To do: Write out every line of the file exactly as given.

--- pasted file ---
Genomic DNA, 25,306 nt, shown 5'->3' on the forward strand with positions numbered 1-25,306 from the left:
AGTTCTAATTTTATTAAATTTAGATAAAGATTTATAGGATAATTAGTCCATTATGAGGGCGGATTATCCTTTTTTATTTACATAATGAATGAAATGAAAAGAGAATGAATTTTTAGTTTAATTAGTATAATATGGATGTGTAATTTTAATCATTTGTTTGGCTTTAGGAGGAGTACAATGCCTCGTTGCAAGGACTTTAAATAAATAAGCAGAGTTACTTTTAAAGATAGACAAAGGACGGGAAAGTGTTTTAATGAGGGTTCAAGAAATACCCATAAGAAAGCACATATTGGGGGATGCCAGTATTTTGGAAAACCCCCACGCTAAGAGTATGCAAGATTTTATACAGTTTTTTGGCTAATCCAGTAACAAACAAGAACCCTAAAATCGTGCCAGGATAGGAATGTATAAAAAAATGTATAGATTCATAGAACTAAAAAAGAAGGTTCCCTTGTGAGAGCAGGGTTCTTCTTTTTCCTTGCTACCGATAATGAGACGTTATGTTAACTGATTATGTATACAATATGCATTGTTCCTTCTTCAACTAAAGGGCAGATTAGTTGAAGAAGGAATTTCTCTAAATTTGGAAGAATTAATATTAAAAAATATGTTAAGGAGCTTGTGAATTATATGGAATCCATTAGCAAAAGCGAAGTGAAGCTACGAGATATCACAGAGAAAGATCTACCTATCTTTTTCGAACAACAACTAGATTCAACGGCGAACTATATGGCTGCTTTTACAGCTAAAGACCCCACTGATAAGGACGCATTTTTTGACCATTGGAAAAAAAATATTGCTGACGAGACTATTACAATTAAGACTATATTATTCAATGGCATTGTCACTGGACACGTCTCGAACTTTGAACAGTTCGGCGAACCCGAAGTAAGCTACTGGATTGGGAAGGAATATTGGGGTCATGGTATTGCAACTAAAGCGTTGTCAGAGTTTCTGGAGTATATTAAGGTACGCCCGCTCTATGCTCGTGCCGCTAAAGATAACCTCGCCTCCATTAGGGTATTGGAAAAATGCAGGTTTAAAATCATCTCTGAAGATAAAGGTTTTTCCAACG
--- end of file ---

Genomic DNA, 25,306 nt, shown 5'->3' on the forward strand with positions numbered 1-25,306 from the left:
AGTTCTAATTTTATTAAATTTAGATAAAGATTTATAGGATAATTAGTCCATTATGAGGGCGGATTATCCTTTTTTATTTACATAATGAATGAAATGAAAAGAGAATGAATTTTTAGTTTAATTAGTATAATATGGATGTGTAATTTTAATCATTTGTTTGGCTTTAGGAGGAGTACAATGCCTCGTTGCAAGGACTTTAAATAAATAAGCAGAGTTACTTTTAAAGATAGACAAAGGACGGGAAAGTGTTTTAATGAGGGTTCAAGAAATACCCATAAGAAAGCACATATTGGGGGATGCCAGTATTTTGGAAAACCCCCACGCTAAGAGTATGCAAGATTTTATACAGTTTTTTGGCTAATCCAGTAACAAACAAGAACCCTAAAATCGTGCCAGGATAGGAATGTATAAAAAAATGTATAGATTCATAGAACTAAAAAAGAAGGTTCCCTTGTGAGAGCAGGGTTCTTCTTTTTCCTTGCTACCGATAATGAGACGTTATGTTAACTGATTATGTATACAATATGCATTGTTCCTTCTTCAACTAAAGGGCAGATTAGTTGAAGAAGGAATTTCTCTAAATTTGGAAGAATTAATATTAAAAAATATGTTAAGGAGCTTGTGAATTATATGGAATCCATTAGCAAAAGCGAAGTGAAGCTACGAGATATCACAGAGAAAGATCTACCTATCTTTTTCGAACAACAACTAGATTCAACGGCGAACTATATGGCTGCTTTTACAGCTAAAGACCCCACTGATAAGGACGCATTTTTTGACCATTGGAAAAAAAATATTGCTGACGAGACTATTACAATTAAGACTATATTATTCAATGGCATTGTCACTGGACACGTCTCGAACTTTGAACAGTTCGGCGAACCCGAAGTAAGCTACTGGATTGGGAAGGAATATTGGGGTCATGGTATTGCAACTAAAGCGTTGTCAGAGTTTCTGGAGTATATTAAGGTACGCCCGCTCTATGCTCGTGCCGCTAAAGATAACCTCGCCTCCATTAGGGTATTGGAAAAATGCAGGTTTAAAATCATCTCTGAAGATAAAGGTTTTTCCAACG